Dual-toned dust plumes blew off the coast of Libya and over the Mediterranean Sea in late September 2010. The Moderate Resolution Imaging Spectroradiometer (MODIS) on NASA’s Terra satellite captured this natural-color image on September 28, 2010. Multiple dust plumes blow toward the north and northwest around the coastal city of Banghazi, coalescing into large, indistinct veils of dust over the ocean. West of the city, the plumes are light beige. East of the city, the plumes are mostly rust. The differing hues indicate different sources, and the plumes east of Banghazi probably arose from the like-colored sediments close to the coast.
Just over 1 percent of Libya’s land surface is arable, and most of the country is barren. Mediterranean weather predominates along the coast, but inland, extreme desert conditions prevail. Sand seas cover hundreds of square kilometers inland from the coast, and some isolated dry salt lakes occur along the shores of the Gulf of Sidra. Those dry salt lakes, however, lie south of the likely source points for the dust plumes west of Banghazi. The dust plumes in this image appear to have arisen from near-shore sediments around the city.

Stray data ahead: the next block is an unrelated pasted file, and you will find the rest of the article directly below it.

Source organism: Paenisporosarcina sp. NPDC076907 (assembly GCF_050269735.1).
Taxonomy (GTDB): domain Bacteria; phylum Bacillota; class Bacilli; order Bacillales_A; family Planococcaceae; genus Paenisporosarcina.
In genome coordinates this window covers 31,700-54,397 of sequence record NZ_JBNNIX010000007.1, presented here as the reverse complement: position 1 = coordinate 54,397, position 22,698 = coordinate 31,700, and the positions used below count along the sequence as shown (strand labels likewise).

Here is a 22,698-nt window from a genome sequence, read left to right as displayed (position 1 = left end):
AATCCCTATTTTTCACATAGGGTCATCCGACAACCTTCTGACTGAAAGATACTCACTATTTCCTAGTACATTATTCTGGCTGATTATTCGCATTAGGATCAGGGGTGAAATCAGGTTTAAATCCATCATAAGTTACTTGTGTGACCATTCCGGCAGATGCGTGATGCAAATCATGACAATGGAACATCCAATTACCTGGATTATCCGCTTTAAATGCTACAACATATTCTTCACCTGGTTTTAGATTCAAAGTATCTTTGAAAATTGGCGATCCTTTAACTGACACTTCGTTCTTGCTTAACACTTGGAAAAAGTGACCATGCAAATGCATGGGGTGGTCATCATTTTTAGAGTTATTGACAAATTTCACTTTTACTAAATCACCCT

Over the Mediterranean Sea, the western, lighter-colored dust plume appears to encounter some kind of atmospheric disturbance. The dust forms mostly east-west running waves, immediately west of a large cloudbank.
- CIA World Factbook. (2010, September 29). Libya. Accessed October 2, 2010.